The Stupiding of America, Part 1: Tennessee Gets Even Stupider:
The Rude Pundit loves the state of Tennessee. He has had more amazing, enthralling, erotic, and exotic moments there than he can count, from going to a snake-handling church to seeing Dizzy Gillespie in one of his last concerts. He lived and worked there for a good chunk of the 1990s, and he goes back at least once a year. He has taught in public schools all over the eastern part of the state (as an artist-in-residence kind of thing for Sevier, Knox, and Blount counties). So he can say with some authority and with the love that a distant, wayward cousin can have for his relatives back in the mountain shack: it's filled with a lot of fucking stupid people who are manipulated by the cynical and stupid and stupid/cynical fuckers in their state government.
Take, for instance, the "education" bill that Governor Bill "No One Accuses Me of Being Muslim Despite My Distinctly Middle-Eastern Sounding Last Name" Haslam allowed to become law without his signature. The bill, well, law allows teachers to "explore" controversies around scientific subjects. Oh, it sounds innocuous enough: "The state board of education, public elementary and secondary school governing authorities, directors of schools, school system administrators, and public elementary and secondary school principals and administrators shall endeavor to create an environment within public elementary and secondary schools that encourages students to explore scientific questions, learn about scientific evidence, develop critical thinking skills, and respond appropriately and respectfully to differences of opinion about controversial issues."
Actually, the law itself is baldly specific about what is available for questioning: "The teaching of some scientific subjects, including, but not limited to, biological evolution, the chemical origins of life, global warming, and human cloning, can cause controversy." It's like a nutzoid conservative wet dream, a beautiful merging of religious and corporate interests into one ball of retardation. Evolution and cloning make Baby Jesus cry and global warming makes oil and coal companies get all sweaty. Teach the controversy, motherfuckers, even if there is none.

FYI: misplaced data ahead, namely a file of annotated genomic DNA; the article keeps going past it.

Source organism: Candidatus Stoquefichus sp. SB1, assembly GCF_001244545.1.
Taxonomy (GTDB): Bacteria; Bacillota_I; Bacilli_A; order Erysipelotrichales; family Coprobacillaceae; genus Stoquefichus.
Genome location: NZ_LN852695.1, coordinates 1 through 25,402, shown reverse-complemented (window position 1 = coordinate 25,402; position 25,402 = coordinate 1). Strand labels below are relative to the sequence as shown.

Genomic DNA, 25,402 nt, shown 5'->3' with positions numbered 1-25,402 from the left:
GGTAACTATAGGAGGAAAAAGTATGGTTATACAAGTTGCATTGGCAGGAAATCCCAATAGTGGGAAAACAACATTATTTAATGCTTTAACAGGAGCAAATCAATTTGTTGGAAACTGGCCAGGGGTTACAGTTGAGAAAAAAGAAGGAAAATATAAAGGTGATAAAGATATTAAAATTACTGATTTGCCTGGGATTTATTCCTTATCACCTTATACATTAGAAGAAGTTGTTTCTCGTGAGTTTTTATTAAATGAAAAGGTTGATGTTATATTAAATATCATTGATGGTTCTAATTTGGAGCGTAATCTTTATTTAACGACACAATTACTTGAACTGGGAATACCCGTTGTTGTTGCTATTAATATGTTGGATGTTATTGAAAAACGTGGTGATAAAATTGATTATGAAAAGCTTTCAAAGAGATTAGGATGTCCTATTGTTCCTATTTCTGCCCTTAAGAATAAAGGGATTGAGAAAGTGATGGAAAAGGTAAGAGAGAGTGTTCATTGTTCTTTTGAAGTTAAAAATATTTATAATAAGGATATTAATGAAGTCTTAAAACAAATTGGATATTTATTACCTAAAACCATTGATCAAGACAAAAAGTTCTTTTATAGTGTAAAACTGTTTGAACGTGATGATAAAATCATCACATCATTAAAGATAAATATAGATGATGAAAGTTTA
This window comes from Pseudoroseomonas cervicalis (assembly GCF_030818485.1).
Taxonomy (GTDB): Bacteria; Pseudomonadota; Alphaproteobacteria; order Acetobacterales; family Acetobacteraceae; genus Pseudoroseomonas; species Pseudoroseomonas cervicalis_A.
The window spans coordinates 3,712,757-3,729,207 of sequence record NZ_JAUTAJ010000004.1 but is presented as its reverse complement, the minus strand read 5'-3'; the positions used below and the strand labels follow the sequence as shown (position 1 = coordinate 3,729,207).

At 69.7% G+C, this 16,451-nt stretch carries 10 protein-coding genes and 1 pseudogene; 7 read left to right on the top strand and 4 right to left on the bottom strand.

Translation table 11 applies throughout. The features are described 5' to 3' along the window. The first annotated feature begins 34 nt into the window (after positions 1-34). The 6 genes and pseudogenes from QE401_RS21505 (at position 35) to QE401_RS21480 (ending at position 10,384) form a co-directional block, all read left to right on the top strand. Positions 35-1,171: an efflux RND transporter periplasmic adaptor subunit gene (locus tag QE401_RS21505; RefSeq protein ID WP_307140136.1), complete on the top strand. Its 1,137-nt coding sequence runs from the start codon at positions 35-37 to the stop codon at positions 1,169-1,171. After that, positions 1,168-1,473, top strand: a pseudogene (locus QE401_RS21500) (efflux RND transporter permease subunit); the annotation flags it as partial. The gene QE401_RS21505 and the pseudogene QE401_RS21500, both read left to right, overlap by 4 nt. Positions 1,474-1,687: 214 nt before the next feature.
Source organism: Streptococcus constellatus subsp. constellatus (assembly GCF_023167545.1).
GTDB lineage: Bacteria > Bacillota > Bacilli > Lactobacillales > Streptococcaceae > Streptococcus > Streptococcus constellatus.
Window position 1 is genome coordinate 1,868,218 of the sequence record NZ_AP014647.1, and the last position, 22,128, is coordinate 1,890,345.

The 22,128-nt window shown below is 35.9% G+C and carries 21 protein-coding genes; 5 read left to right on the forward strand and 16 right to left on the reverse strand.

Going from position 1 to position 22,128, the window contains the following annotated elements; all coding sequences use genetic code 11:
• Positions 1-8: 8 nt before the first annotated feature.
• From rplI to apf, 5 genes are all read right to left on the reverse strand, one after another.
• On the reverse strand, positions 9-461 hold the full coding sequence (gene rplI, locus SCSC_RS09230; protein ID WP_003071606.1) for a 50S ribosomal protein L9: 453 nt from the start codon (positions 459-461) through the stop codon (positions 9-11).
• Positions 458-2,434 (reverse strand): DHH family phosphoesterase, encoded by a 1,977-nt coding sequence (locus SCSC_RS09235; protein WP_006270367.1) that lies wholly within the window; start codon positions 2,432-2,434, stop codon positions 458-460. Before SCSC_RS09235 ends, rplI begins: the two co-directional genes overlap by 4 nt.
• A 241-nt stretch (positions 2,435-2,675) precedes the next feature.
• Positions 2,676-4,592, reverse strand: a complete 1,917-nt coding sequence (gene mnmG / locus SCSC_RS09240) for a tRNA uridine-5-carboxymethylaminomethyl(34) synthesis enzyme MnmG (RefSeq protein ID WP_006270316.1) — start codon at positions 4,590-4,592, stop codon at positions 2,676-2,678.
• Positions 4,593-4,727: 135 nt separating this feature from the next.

But don't worry: "This section only protects the teaching of scientific information, and shall not be construed to promote any religious or non-religious doctrine, promote discrimination for or against a particular set of religious beliefs or non-beliefs, or promote discrimination for or against religion or non-religion." You got that? They'll only teach the non-religious way that evolution is wrong and how we were all spooged into existence by a masturbating invisible sky wizard.
The law is such a clusterfuck of backwards-ass thinking that it'll assure that every school in the state teaches "controversial" issues in a different way, leaving out the fact that, for, you know, scientists and their, you know, science, none of this is controversial in the least. But, hey, high school student Jesse, Jr., son of Jesse, heard on the radio that he didn't come from no got-damned monkey, and Phil Valentine knows more than any pinhead researcher.
Yes, yes, don't teach 'em that science is science. That might cause the yahoos to really question something. Better to make 'em think that their stupidity is wisdom and that the fuckheads who manipulate them are the intellectuals.
But, wait, it gets worse. 'Cause there's the bill that Haslam did sign into law this week, which "Authorizes local governments to display replicas of historic documents such as the Magna Carta, Declaration of Independence, U.S. Constitution, and Ten Commandments in county or municipal public buildings and on county or municipal public grounds. The documents may be displayed in the form of statues, monuments, memorials, tablets, or any other display that respects the dignity of the documents." Sneaky motherfuckers. Calling the Ten Commandments a "historic document" is like calling The Cat in the Hat a guide to pet care. Like with creationism and climate change denial, just because you say it doesn't mean it's true. Hell, call it a jobs bill for monument carvers. That makes more sense.
Good luck, Tennessee. The Rude Pundit will see you in June. Enjoy your record-setting heat wave that has nothing at all, surely, to do with climate change. Keep up the good work on having one of the highest teenage pregnancy rates in the nation.
By the way, does the scientific questioning bill allow for students to ask teachers about the effectiveness of abstinence-only sex education when study after study shows it's a complete and utter failure? Or is that too much learning?